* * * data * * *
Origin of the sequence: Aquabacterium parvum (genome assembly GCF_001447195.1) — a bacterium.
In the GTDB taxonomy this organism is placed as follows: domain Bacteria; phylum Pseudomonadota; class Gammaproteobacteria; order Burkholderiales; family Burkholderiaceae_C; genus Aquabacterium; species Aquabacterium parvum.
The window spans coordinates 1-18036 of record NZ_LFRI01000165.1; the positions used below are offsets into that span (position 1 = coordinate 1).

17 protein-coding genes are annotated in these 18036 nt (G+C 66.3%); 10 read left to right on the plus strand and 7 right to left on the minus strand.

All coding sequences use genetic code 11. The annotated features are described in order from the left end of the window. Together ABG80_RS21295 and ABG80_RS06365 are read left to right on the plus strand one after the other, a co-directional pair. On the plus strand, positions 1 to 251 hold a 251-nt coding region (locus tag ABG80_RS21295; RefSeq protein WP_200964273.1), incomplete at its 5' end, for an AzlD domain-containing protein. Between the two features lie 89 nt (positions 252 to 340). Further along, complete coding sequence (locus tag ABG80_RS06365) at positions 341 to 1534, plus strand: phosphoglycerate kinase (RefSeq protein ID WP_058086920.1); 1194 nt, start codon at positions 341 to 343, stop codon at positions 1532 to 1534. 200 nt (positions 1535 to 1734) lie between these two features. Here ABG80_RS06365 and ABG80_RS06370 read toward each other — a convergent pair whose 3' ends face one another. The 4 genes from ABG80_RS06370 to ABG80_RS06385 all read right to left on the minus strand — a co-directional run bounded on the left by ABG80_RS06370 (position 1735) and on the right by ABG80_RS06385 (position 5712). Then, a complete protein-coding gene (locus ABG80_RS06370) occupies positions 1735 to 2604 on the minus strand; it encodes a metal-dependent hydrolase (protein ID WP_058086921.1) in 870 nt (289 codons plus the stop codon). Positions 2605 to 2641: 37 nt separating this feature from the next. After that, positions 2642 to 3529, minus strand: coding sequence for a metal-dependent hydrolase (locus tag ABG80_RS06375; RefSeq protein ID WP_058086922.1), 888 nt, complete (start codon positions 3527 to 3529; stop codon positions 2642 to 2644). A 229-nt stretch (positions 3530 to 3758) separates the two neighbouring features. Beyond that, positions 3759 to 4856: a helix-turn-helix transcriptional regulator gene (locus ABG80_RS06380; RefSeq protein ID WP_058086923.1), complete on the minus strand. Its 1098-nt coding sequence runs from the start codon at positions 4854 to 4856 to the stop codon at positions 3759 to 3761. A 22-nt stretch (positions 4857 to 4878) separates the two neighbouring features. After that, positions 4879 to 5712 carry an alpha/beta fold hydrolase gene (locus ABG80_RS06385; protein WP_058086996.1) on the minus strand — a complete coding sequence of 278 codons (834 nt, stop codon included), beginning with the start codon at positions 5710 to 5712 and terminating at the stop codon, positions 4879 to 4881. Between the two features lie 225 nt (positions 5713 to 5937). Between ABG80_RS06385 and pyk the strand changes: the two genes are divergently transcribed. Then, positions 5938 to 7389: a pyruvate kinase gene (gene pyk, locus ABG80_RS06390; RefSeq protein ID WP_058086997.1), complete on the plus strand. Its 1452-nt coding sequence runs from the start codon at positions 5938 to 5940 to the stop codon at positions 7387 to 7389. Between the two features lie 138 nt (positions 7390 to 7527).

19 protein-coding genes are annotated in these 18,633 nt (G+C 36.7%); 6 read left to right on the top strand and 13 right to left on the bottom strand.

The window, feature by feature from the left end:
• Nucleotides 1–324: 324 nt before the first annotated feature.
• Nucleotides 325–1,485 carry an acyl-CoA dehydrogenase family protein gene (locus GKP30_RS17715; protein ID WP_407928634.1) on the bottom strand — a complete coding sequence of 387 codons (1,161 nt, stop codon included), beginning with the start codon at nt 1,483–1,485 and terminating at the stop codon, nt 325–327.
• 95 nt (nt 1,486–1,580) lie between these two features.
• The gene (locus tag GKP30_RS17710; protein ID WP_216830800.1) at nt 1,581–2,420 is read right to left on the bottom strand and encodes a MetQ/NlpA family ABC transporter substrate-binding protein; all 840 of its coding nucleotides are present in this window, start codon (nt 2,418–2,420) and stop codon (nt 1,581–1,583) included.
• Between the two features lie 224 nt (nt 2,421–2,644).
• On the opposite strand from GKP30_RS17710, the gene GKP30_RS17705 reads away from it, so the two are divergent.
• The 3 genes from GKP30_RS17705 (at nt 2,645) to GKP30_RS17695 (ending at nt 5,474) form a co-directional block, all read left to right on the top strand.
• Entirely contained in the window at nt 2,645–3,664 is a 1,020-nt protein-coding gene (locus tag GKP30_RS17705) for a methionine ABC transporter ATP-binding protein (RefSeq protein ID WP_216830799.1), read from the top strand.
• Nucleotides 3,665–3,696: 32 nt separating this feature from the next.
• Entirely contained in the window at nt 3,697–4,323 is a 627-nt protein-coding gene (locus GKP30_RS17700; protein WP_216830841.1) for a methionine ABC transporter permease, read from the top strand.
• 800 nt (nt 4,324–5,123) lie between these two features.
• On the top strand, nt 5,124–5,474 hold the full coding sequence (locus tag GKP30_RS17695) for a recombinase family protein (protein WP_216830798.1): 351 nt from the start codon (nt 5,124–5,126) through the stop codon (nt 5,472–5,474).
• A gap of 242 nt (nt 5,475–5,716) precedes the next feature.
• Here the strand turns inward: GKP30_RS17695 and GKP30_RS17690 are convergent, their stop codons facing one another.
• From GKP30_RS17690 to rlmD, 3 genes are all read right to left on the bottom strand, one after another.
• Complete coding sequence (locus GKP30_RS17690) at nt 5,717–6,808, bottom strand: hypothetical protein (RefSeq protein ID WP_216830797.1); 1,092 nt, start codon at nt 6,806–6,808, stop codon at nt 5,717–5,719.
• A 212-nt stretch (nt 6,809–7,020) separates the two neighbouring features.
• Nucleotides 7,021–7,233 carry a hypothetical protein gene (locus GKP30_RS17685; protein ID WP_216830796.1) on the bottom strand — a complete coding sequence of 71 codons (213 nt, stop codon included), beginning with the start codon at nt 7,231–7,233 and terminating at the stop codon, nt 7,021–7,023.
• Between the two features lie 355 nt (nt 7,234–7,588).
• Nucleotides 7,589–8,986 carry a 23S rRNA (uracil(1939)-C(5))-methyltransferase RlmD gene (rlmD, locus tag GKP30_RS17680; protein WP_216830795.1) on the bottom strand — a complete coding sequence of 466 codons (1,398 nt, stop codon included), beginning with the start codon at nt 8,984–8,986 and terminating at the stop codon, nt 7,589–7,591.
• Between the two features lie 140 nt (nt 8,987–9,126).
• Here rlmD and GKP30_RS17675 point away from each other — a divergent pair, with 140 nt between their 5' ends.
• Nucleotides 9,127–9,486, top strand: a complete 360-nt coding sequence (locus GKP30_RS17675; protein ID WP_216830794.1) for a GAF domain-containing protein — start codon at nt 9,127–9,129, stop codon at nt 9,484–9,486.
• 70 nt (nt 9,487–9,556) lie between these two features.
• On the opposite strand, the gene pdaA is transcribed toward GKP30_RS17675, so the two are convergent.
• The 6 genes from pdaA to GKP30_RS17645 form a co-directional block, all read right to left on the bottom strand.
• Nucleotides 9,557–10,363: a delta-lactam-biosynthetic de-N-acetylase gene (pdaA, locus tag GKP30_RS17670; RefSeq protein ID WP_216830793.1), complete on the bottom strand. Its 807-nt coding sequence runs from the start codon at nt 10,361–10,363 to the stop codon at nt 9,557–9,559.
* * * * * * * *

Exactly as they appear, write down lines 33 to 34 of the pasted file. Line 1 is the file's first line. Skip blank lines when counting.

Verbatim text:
• The 6 genes from pdaA to GKP30_RS17645 form a co-directional block, all read right to left on the bottom strand.
• Nucleotides 9,557–10,363: a delta-lactam-biosynthetic de-N-acetylase gene (pdaA, locus tag GKP30_RS17670; RefSeq protein ID WP_216830793.1), complete on the bottom strand. Its 807-nt coding sequence runs from the start codon at nt 10,361–10,363 to the stop codon at nt 9,557–9,559.